Newly elected Missouri Governor Eric Greitens recently issued an executive order to create a prescription drug monitoring program (PDMP) in Missouri. The governor’s newest executive order erects a system markedly different from the plan proposed by the legislature earlier this year and is actually quite different than most drug monitoring programs across the country. Specifically, the governor’s plan calls for the Missouri Department of Health and Senior Services to create a database that will target “pill mills” that pump out prescription drugs at “dangerous and unlawful levels.” The department will work with private sector partners to obtain de-identified data that can be used to target abusers. Furthermore, the governor declared in his executive order that he issued the order primarily due to the failure of the legislature to pass its own version of PDMP during the legislative session that runs from January to May.
This is the fourth in a series of short essays focusing on our constitutional history and constitutional leaders, all of whom had a significant impact. This series will attempt to relate the unique features that defined their leadership with an eye toward elucidation of our constitutional system as well as a deeper understanding of our national history. Although he may have been short in stature (about 5’4”), James Madison cast a long shadow among the Founders. He constructed the concept of many of the features we now take for granted in our American constitutional system, among them checks and balances and the separation of powers. A good argument could be made that Madison constructed the constitutional framework that has kept our country functioning for over 200 years.
This is the third in a series of short essays focusing on our constitutional history and constitutional leaders, all of whom had a significant impact. This series will attempt to relate the unique features that defined their leadership with an eye toward elucidation of our constitutional system as well as a deeper understanding of our national history. If Thomas Jefferson had been an airplane, he would have been named the Spirit of America. He articulated the vision that has contributed to the development path of the United States since its beginning.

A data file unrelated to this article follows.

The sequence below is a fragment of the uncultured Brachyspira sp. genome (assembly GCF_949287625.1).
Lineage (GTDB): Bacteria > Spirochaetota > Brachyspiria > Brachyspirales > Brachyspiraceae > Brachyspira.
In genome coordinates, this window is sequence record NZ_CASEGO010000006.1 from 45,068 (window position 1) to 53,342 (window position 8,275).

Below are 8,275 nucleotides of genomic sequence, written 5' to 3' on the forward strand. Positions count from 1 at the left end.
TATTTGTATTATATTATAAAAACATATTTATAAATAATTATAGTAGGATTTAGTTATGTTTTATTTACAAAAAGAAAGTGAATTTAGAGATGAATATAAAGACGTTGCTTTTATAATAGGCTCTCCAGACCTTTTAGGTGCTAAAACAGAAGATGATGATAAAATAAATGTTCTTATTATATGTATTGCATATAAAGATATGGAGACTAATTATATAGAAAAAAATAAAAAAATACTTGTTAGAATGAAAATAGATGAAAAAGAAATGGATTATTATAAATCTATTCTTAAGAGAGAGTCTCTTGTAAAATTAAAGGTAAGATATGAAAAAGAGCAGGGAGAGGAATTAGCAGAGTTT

Homer noted, “History is the Oracle of Truth.” He was right. His concept of history taps a thread so fundamental to human existence that it influences almost every aspect of life and society. From insurance rates and educational opportunities, to legal proceedings and science, we can’t escape the pull of history. For thousands of years, mankind has understood we must capture and remember what was so we consider what may follow. History also demonstrates when people study the past they become masters of the present. Conversely, things we ignore often ironically remind us of what we must not forget.
Herschel Campbell is a Senior Fellow at the American Leadership & Policy Foundation, global security professional in the energy industry, and a former United States Air Force Intelligence Analyst.
Currently, Campbell performs high-level evaluations and assessments of global incidents. In this capacity, he originates threat assessments, conducts global asset monitoring, liaises with global regional security centers, briefs executive decision makers, and initiates and distributes worldwide alerts on conflict, terrorism, disease, geopolitical transitions, natural disasters, and socio-economic situations. Specific projects include papers and assessments on the Ebola Outbreak in West Africa and the development of corporate Crisis Mitigation and Action Plans.
Lauren L. Love is a Sr. Research Fellow at the American Leadership and Policy Foundation. Lauren received her B.A. in History, with a minor in Mathematics, from Hamilton College and is a recent graduate with a MSc in Public Policy and Management from the University of London.
The American Leadership & Policy Foundation recently welcomed Mr. John LaVanchy to the Foundation as a Junior Fellow. Mr. LaVanchy is a distinguished alumna of Columbia College graduating Summa Cum Laude with a bachelor’s degree in History with minors in political science, ethics, religion, and philosophy. Mr. LaVanchy began his career in the public sector as a legislative aide for the Agricultural House of Representatives Committee Chairman John Cuathorn shortly upon graduation. After his apprenticeship, he was hired full-time and currently functions as a legislative assistant at the Missouri State Capitol by Representative Andrew McDaniel.